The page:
You Have A Frenemy Request From The Toyota Sienna

June 29, 2010
Screencap from 'Frenemies', a miniseries sponsored by the Toyota Sienna

Screencap from 'Frenemies', a miniseries sponsored by the Toyota Sienna

The Toyota Sienna minivan has proven popular with consumers, and Toyota has deployed a number of ad campaigns to sell it. The latest -- "Mommy Like, Daddy Like" -- has been a mixed bag: some of the creative has been well-executed and engaging, while other elements seemed...well, a little lazy. Now, Toyota has launched a new part of that campaign: Frenemies, a short-form video series hosted at And although we like the Sienna a lot, we can't say that we're feeling friendly toward Frenemies.

The series centers on a new arrival in suburbia -- a mousy, not-so-hip mom with the appropriately humdrum name, Lori Logan. By sheer coincidence, Lori grew up in this particular 'burb before ditching it for the bright lights of the big city, and also by sheer coincidence, she soon runs into her old high school nemesis, the WASPily named Joy Hardwick-Atherton (played by Joey Lauren Adams from Chasing Amy). Joy is everything that Lori isn't: blonde, vivacious, seductive, and very, very controlling. PTA meetings and hijinks ensue.

Correction: hijinks should ensue. Unfortunately, the steering on Frenemies is a little loose, and it doesn't go exactly where we want it to. We've spotted three major potholes:

First, the writing is weak. Yes, Adams is a joy to watch, but she can't save a watery sitcom script that's unfit even for CBS. In its execution, Frenemies is the impostor fragrance of Desperate Housewives, and it reeks more-or-less appropriately.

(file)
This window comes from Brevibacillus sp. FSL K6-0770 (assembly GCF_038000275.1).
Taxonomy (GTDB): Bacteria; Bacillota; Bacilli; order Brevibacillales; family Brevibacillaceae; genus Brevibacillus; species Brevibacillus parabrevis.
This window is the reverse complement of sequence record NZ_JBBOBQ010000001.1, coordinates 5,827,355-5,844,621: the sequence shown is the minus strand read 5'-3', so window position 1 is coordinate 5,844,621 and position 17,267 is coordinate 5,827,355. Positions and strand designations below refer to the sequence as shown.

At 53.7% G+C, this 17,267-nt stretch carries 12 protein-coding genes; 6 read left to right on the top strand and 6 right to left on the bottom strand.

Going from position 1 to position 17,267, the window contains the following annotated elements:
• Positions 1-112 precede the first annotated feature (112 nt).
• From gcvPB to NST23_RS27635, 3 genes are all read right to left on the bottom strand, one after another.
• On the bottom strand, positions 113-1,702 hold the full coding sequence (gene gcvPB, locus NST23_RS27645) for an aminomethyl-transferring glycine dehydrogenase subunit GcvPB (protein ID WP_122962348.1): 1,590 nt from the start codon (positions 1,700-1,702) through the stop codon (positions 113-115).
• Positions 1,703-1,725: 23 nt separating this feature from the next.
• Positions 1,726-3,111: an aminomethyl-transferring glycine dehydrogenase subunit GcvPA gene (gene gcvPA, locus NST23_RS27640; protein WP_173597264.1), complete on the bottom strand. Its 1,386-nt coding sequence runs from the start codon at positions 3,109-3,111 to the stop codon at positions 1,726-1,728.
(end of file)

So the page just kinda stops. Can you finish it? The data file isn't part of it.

Second, it's on, which, like many Microsoft products, is pushy and annoying. We tend to delete all references to MSN when we get new laptops, and we avoid like the plague. The site's U.S. traffic has dipped dramatically over the past few years, from around 130,000,000 monthly visitors in 2007 to less than 90 million today (hitting a low point of 40 million last year). True, 90 million monthly visitors is nothing to sneeze at, but only about 36% of them have children -- and we have to believe that the Sienna is pretty squarely targeted at parents. Perhaps their media buyer knows something we don't.

Third -- and by far, worst of all -- the Frenemies video clips aren't embeddable. Fledgling filmmakers have learned the benefits of sharing, as have musicians and even record labels. (Well, some, but not all.) Why advertisers haven't figured that out, too, is beyond us. If you want something to go viral -- as Toyota and its agency, Science + Fiction, clearly do -- it stands to reason that you have to make it viewable and shareable by the largest number of people. Technically, yes, you can share Frenemies on Facebook and Twitter, but only as links.* Embedding is immediate and engaging; to disable that is just plain short-sighted.

Brandweek reports that Toyota may put the series on YouTube and/or Hulu -- presumably if the pageviews don't hit their goals on MSN. That would solve two of our three complaints right off the bat. Not that anyone's asking.

* We couldn't even do that because the Facebook** share function kept failing on us.

** Speaking of Facebook, Brandweek says that there's a Facebook app for the series, but of the nine apps that popped up during a search for Frenemies, none had  anything to do with the Sienna. What gives?  


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